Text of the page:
His entrepreneurial great-uncle also bottled and sold water from the farm, served as engineer at the pumping station at the Head of the Lagoon and established a horse-racing track. Called the Girdlestone Track, it was on today’s Barnes Road. There, young Elisha would sometimes race his own white horse, not as an entrant but to see what riding on a racetrack was like.
But there was always the serious business of farming to be done. Elisha had to be up at 5 a.m. to milk the cows and feed the chickens before having breakfast and heading off to the Oak Bluffs School. He took a wicker basket of fresh eggs with him to sell at houses in the Camp Ground and on Circuit avenue at lunchtime. A high point of that lunchtime activity was a visit to Pearson’s Drug Store at the entrance to the Arcade. There he would be offered a free candy of his choice from the grand selection under the counter. Another high point of his young life — after the pig pens and the chicken houses had been cleaned and wood cut on Saturdays — was going canoeing. Joining him on the canoe trips were boyhood chums John Hughes, Tom Attridge and Eddie Hermann. For the other boys, swimming by the pumping station was a favorite Lagoon activity, but never for Elisha. He had been thrown into the water once when he was very young and never cared for swimming after that.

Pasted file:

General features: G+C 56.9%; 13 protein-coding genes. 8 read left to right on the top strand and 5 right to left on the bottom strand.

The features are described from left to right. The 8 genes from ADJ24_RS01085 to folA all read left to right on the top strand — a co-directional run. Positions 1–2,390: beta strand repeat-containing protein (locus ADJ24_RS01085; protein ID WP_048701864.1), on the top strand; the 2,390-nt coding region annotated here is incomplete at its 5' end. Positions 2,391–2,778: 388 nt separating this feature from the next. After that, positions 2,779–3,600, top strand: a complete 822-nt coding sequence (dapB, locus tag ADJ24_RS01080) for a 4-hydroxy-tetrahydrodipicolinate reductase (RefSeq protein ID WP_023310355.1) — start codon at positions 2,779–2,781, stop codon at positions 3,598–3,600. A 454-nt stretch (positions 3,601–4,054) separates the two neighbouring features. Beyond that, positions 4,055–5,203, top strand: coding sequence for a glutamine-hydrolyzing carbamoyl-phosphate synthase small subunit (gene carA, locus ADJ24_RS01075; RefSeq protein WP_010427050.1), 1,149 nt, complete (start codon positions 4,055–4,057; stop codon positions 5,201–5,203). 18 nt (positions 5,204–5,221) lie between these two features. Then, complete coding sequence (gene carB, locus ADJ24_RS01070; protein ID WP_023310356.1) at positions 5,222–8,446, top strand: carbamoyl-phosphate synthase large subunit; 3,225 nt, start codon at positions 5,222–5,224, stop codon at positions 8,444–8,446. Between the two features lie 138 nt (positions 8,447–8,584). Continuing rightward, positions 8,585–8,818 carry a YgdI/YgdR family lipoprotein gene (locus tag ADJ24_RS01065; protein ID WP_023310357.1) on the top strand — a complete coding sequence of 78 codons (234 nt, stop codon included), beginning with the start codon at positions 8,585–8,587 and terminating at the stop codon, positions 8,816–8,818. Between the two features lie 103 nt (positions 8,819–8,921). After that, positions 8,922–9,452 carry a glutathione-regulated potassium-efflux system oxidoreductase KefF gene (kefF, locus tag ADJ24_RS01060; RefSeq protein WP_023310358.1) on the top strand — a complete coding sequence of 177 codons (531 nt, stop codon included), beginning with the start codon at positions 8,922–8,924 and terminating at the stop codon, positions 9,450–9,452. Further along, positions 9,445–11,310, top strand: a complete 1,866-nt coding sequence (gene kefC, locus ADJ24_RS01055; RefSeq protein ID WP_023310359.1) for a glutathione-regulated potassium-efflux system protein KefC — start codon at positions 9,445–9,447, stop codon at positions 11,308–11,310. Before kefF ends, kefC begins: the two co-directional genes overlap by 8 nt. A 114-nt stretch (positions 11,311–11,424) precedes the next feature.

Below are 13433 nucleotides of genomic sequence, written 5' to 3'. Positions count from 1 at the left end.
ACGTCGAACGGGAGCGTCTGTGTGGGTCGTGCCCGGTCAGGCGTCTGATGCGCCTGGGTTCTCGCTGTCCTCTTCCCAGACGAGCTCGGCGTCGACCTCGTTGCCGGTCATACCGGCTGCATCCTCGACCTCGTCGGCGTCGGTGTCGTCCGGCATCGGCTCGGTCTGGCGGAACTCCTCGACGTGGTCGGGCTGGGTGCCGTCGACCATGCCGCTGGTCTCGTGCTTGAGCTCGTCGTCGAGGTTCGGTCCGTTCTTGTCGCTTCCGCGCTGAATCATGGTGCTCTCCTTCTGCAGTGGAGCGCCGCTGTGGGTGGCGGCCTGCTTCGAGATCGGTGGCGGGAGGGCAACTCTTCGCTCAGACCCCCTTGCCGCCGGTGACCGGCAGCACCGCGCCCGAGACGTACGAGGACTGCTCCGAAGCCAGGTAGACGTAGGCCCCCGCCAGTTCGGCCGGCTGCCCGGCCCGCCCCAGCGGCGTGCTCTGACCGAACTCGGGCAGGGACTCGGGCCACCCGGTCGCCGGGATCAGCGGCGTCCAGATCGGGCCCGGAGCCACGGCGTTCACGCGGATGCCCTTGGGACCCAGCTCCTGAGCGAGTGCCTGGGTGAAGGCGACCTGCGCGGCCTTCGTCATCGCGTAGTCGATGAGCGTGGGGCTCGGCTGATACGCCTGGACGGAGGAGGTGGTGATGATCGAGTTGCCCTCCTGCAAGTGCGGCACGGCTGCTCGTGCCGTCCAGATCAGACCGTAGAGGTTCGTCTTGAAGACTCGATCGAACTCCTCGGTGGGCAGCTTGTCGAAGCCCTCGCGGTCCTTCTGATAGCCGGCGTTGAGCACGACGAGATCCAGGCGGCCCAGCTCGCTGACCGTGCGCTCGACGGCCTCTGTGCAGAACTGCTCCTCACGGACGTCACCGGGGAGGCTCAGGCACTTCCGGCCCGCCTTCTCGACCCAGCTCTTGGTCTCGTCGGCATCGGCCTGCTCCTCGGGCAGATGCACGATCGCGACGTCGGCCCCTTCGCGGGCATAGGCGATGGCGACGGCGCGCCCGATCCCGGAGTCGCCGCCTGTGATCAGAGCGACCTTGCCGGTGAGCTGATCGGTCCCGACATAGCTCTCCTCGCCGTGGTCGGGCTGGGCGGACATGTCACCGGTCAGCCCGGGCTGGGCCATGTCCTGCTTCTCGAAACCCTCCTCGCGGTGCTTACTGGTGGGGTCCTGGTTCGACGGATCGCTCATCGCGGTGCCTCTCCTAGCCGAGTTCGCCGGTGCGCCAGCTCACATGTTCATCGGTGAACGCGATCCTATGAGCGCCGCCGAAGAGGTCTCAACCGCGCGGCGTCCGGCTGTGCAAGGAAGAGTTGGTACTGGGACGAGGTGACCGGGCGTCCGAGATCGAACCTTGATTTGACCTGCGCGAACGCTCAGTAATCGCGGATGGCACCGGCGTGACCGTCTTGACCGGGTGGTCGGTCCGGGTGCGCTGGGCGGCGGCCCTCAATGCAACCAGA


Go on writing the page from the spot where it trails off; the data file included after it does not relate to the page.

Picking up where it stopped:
When Elisha was only 14, George Smith died and Elisha had to take over Red Hill Farm. Although his great aunt was still alive, she concerned herself principally with cooking for the family. Plans were that Elisha would inherit the farm, but there were legal problems so he had to go to work raising turkeys at Oscar Burke’s turkey farms. There were two of them — one on the Edgartown-Vineyard Haven Road where Hillside Village is now and another in Katama. In addition, he milked cows for Arthur Norton in Edgartown and delivered the milk to the Harbor View Hotel.
But as Elisha grew older, and the legal problems concerning Red Hill Farm continued, he began to look for other farming property to buy. When he learned that the 200-acre Katama Ranch where he had worked for Oscar Burke was for sale, he decided that was what he wanted. With the help of the late Arthur Hillman of the Edgartown National Bank, budding young farmer Elisha was able to purchase the land at a low interest rate. He soon had 80 milking cows and was busily planting potatoes on the property. (Potatoes, prepared in any fashion, always remained a life-long love, as did eggs, which were always part of his daily breakfasts.)